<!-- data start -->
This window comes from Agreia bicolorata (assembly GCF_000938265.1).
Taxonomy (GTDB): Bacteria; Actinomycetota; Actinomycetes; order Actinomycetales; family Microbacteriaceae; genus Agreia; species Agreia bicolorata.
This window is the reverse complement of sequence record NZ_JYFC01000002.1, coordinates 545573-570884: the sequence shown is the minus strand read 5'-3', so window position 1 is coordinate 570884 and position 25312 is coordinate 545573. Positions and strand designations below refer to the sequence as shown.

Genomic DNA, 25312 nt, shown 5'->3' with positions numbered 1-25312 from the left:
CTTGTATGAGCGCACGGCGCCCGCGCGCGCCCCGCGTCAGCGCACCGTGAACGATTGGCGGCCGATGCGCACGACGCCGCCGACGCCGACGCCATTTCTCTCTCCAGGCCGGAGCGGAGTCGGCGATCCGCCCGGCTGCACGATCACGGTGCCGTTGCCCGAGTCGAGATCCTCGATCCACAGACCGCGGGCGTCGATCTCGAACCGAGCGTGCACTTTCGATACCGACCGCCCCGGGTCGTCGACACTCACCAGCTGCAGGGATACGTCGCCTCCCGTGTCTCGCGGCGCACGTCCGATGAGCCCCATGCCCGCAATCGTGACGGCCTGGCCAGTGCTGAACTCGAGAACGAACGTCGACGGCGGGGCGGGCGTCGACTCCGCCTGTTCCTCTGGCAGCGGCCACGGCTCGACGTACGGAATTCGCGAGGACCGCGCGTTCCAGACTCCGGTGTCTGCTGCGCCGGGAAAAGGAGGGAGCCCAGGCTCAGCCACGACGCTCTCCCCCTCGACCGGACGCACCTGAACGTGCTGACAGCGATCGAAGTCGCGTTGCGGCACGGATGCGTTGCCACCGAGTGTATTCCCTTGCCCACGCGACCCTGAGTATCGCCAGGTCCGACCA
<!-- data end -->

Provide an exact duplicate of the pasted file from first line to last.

This window comes from Agreia bicolorata (assembly GCF_000938265.1).
Taxonomy (GTDB): Bacteria; Actinomycetota; Actinomycetes; order Actinomycetales; family Microbacteriaceae; genus Agreia; species Agreia bicolorata.
This window is the reverse complement of sequence record NZ_JYFC01000002.1, coordinates 545573-570884: the sequence shown is the minus strand read 5'-3', so window position 1 is coordinate 570884 and position 25312 is coordinate 545573. Positions and strand designations below refer to the sequence as shown.

Genomic DNA, 25312 nt, shown 5'->3' with positions numbered 1-25312 from the left:
CTTGTATGAGCGCACGGCGCCCGCGCGCGCCCCGCGTCAGCGCACCGTGAACGATTGGCGGCCGATGCGCACGACGCCGCCGACGCCGACGCCATTTCTCTCTCCAGGCCGGAGCGGAGTCGGCGATCCGCCCGGCTGCACGATCACGGTGCCGTTGCCCGAGTCGAGATCCTCGATCCACAGACCGCGGGCGTCGATCTCGAACCGAGCGTGCACTTTCGATACCGACCGCCCCGGGTCGTCGACACTCACCAGCTGCAGGGATACGTCGCCTCCCGTGTCTCGCGGCGCACGTCCGATGAGCCCCATGCCCGCAATCGTGACGGCCTGGCCAGTGCTGAACTCGAGAACGAACGTCGACGGCGGGGCGGGCGTCGACTCCGCCTGTTCCTCTGGCAGCGGCCACGGCTCGACGTACGGAATTCGCGAGGACCGCGCGTTCCAGACTCCGGTGTCTGCTGCGCCGGGAAAAGGAGGGAGCCCAGGCTCAGCCACGACGCTCTCCCCCTCGACCGGACGCACCTGAACGTGCTGACAGCGATCGAAGTCGCGTTGCGGCACGGATGCGTTGCCACCGAGTGTATTCCCTTGCCCACGCGACCCTGAGTATCGCCAGGTCCGACCA